TitleAfrica and the Atlantic: Contact, Exploration, Self-Perception
Date/TimeMonday 4 July 2022: 11.15-12.45
OrganiserIMC Programming Committee
Moderator/ChairIona McCleery, Institute for Medieval Studies / School of History, University of Leeds
Paper 130-a The Atlantic Ocean and the Medieval Islamic World: From Boundary of Expansion to Zone of Contact and Exploration
(Language: English)
Andreas Obenaus, Forschungsschwerpunkt Globalgeschichte, Institut für Wirtschafts- und Sozialgeschichte, Universität Wien
Index Terms: Islamic and Arabic Studies; Maritime and Naval Studies
Paper 130-b Christ's New Frontier: Portugal and the Evangelisation of the Atlantic Coast of Africa in the 15th-16th Centuries
(Language: English)
Fernando Mouta, Centro de Investigação Transdisciplinar 'Cultura, Espaço e Memória' (CITCEM), Universidade do Porto
Index Terms: Ecclesiastical History; Economics - General; Historiography - Modern Scholarship; Politics and Diplomacy
Paper 130-c The Unsuccessful Conquest of Tangier by the Portuguese within the Framework of Religious, Cultural, and Geographic Borders
(Language: English)
António Manuel Ribeiro Rebelo, Centro de Estudos Clássicos & Humanísticos / Departamento de Línguas, Literaturas e Culturas, Universidade de Coimbra
Index Terms: Hagiography; Historiography - Medieval; Language and Literature - Latin; Religious Life
AbstractPaper -a:
During the Early and High Middle Ages the dār al-Islām had a suitable access to the Atlantic Ocean, stretching roughly from modern central Portugal to the far south of Morocco. In many medieval Arabic sources this ocean was seen as a boundary of Muslim expansion in the west as well as the end of the (known) world. But in contrast, some Arabic and even Latin documents allude to Atlantic activities of Muslim seamen, ranging from offshore fishing to maritime trade and naval warfare, which made this ocean into a zone of contact at least between northwest Africa and the Iberian Peninsula. Furthermore, a few Arabic sources dating from the 9th to the 14th centuries shed some light on the concepts, awareness, and knowledge concerning the Atlantic Ocean and even indicate a growing interest in its exploration. So the aim of this paper is to reveal these Islamic roots of early Atlantic contacts and exploration.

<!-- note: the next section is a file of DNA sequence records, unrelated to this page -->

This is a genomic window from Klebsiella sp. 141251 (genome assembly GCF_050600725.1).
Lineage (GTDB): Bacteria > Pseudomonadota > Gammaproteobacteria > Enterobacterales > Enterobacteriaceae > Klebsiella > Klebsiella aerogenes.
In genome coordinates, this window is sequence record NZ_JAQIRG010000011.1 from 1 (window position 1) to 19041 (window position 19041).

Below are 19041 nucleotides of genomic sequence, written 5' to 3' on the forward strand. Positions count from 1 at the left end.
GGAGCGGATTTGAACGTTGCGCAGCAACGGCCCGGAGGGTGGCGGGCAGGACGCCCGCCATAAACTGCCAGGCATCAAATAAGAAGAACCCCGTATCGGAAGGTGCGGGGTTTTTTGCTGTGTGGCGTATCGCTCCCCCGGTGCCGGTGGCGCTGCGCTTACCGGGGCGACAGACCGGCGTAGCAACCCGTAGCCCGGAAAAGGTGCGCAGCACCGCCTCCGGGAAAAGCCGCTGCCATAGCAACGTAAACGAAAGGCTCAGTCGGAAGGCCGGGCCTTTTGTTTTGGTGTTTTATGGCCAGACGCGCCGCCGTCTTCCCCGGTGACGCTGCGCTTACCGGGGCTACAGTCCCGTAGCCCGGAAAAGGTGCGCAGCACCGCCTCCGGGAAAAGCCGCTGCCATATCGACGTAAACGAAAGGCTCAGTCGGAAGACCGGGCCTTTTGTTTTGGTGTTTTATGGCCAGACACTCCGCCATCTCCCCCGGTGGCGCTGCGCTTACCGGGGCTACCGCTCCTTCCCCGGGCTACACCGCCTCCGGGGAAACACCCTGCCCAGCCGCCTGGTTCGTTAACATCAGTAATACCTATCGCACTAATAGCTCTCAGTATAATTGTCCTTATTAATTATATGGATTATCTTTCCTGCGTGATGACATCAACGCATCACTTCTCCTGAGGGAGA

Paper -b:
The arrival of the Portuguese south of the Sahara is usually referred as an essential step in the European age of maritime expansion. After an initial phase of conflict, commerce would be the preferred tool to forge long-standing diplomatic, economic, and social relations. Simultaneously, crown-sponsored agents tried to convert the locals, particularly rulers and elites. Why? What was Portugal's role in setting new frontiers for European Christianity? And why did some Africans easily accept this alien religion? This presentation focuses on the initial evangelisation of the Atlantic coast of Africa and its importance in redefining Europe's political and mental borders.

Paper -c:
The attempted conquest of Tangier in the Summer and Autumn of 1437, lead by two sons of King João I, the famous Prince Henry, the Navigator, and Prince Fernando, the Holy Prince, was registered in two biographies, one in Portuguese (written by the Secretary of the Holy Prince) and another in Latin (codex Vat. Lat. 3634 of the Vatican Library). Both texts, together with the historical context, explain how Christians and Muslims interacted among themselves regarding the many borders erected between Christian and Islamic worlds in the late Middle Ages. Although geographic borders were of the utmost importance, trade continued between the Iberian Peninsula and North Africa, but mistrust dominated. Human cruelty nevertheless aroused sympathy and even created affective bonds with other human beings, natural (cultural and historical) enemies, beyond religious borders. Even the perspectives among Christians may be different, but many factors might explain their behaviours.